I lost the friendship bracelet my friend bought me.
It was what, RM5? RM10? I don’t even know if that is expensive for rotan bracelets dyed with black paint. I came from a family in obscure Kedah where I had thought such gestures were hedonistic and were a western influence. My family (rather my parents) was pious, strict with religion, and just recently started doing better financially, so the whole Kuala Lumpur teen culture I was put into during high school left me restless, uneasy even. But that is not what I am writing for. I am writing about the bracelet from a dear friend I lost because I was scared that I would become hedonistic and indoctrinated by western culture.
After high school ended, I was looking for excuses to go to Kuala Lumpur, so that I could meet a few of my closest peers. For some reason, instead of just normally asking my parents that I wanted to stay in Kuala Lumpur for a few days, I instead troubled myself, finding volunteering activities to make my time in Kuala Lumpur seem worthwhile. Maybe that is why I found not many people enjoy my presence. I make things complicated. So then, I arrived in Kuala Lumpur, ate lunch and moved to the volunteer center. We cooked a little, gave them to the homeless and went to a friend’s house for an impromptu sleepover. The next day, the train back to Kedah would wait for me in the evening, so we went to Pasar Seni in the morning, only because I thought it had cool indie vibes. As we arrived at Pasar Seni, our group gradually somehow became bigger. It was only then that the friend who bought me the bracelet entered the story.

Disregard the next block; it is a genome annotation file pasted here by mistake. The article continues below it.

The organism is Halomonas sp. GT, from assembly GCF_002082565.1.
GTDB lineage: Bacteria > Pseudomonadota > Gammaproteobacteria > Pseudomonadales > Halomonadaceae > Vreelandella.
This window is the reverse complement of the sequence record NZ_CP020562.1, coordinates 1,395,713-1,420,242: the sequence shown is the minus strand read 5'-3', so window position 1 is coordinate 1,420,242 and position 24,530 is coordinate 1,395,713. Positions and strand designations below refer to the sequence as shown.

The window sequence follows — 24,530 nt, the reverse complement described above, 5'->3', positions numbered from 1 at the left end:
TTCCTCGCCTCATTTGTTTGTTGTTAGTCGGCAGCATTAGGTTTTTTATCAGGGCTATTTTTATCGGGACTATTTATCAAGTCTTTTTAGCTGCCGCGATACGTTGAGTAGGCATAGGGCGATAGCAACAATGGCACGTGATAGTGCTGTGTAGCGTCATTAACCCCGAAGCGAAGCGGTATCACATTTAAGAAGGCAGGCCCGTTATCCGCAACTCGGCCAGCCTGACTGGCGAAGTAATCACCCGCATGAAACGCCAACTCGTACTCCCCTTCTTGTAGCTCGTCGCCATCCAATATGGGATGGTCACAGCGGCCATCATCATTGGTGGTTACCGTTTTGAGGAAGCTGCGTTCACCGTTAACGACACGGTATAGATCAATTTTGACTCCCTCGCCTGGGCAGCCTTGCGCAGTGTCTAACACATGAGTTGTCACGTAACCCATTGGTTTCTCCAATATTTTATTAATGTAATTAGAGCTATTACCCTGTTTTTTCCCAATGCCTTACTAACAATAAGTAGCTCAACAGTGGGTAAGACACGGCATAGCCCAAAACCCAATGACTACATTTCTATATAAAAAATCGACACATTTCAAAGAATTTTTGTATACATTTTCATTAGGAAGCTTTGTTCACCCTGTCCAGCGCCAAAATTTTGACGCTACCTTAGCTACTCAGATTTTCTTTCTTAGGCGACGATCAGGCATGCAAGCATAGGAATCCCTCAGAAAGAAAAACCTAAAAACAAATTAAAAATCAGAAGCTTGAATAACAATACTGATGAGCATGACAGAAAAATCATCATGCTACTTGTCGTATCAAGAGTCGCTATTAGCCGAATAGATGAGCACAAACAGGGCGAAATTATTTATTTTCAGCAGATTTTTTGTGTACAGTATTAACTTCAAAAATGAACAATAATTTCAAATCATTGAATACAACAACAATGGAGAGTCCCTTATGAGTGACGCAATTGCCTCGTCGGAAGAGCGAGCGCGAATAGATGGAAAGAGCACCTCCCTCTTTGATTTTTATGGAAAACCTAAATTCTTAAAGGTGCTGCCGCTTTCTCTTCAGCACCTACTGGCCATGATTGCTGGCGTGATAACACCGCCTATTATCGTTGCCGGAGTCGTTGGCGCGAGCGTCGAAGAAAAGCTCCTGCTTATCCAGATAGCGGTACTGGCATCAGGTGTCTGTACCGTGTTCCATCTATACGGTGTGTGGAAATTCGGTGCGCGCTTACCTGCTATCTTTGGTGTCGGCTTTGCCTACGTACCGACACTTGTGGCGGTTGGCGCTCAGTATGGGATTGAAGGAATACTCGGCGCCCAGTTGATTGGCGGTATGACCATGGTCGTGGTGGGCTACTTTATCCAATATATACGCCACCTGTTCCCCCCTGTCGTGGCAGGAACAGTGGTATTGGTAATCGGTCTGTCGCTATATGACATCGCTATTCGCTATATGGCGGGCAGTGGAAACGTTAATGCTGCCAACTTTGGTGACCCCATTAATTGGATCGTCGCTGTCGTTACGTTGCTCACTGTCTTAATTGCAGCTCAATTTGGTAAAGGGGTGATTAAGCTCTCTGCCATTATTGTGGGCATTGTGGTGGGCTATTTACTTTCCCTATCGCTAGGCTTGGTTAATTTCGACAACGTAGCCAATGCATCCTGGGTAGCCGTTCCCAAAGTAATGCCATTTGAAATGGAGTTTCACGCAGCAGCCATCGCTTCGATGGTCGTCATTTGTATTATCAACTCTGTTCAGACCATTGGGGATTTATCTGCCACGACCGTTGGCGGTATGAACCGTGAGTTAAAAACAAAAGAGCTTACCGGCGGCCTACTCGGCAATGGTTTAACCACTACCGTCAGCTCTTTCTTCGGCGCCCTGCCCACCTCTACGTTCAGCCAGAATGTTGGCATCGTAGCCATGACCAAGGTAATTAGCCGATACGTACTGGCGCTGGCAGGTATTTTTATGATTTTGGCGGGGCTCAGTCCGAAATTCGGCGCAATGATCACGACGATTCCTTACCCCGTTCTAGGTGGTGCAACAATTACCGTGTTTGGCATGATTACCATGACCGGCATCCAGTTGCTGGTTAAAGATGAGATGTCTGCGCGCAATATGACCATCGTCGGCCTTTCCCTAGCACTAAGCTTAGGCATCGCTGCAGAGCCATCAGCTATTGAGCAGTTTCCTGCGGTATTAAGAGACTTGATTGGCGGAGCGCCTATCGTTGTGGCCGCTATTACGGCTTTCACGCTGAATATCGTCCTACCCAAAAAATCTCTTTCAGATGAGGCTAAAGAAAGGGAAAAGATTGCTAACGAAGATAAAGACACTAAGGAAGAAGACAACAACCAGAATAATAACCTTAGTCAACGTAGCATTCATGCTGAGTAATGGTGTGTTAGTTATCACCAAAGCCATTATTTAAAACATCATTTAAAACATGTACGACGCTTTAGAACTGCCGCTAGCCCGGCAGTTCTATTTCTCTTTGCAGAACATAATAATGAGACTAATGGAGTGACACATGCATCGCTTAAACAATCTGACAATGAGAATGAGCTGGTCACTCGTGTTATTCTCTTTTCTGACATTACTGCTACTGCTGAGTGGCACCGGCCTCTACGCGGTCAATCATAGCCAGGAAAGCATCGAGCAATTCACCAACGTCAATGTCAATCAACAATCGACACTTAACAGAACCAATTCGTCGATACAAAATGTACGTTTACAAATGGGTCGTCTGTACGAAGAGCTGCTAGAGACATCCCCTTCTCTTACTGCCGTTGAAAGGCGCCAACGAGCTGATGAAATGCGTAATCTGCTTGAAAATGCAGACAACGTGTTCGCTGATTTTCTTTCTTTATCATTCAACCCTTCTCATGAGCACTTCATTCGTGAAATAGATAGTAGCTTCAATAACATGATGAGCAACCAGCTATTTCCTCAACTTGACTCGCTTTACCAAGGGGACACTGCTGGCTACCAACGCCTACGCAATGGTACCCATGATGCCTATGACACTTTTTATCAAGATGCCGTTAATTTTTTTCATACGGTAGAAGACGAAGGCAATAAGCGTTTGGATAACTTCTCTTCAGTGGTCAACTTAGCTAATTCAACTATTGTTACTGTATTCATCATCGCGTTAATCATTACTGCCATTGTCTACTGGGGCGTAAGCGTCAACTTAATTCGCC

This friend, he was particularly amazing. He had a beautiful singing voice, skin paler than Syed Saddiq (not a reflection of my view on the beauty standard), was great at leading people, somewhat pious and always so strong. I would say his only fault was that he would befriend the heck of a person I am. We spent a lot of time together, mostly because we were in the same dorm house and we tried to go to the surau often for Subuh. Emphasis on the word try because by the time you are a senior, people just mostly pray at the dorm room by the time you are a senior. He was one of the most reasonable persons I met, too, in high school at least. I think it is fun to note too that he had a fan club when he was a senior, or so was how I remember it. This was years ago, so forgive my maggi-ridden memory.
I cannot remember who exactly called this friend to hang out during that particular pasar seni trip, but I was elated that he would be there. We were walking then at Petaling street when one of the small Chinese street vendors caught my eye. She had a metal hanger racked with various synthetic leather bracelets. I know I said the bracelet was made of rotan in the beginning, but that is just because I had forgotten which one. If it is not yet clear, I lost the bracelet. Anyhow, I was looking to buy something here for quite the few reasons. Firstly, because I do not go out in Kedah often, I had few friends in Kedah so I never get the chance to buy things like that on a daily basis. Secondly, it was just because at the time, I found myself pulled to embrace the hedonistic and westernised culture of men bracelets.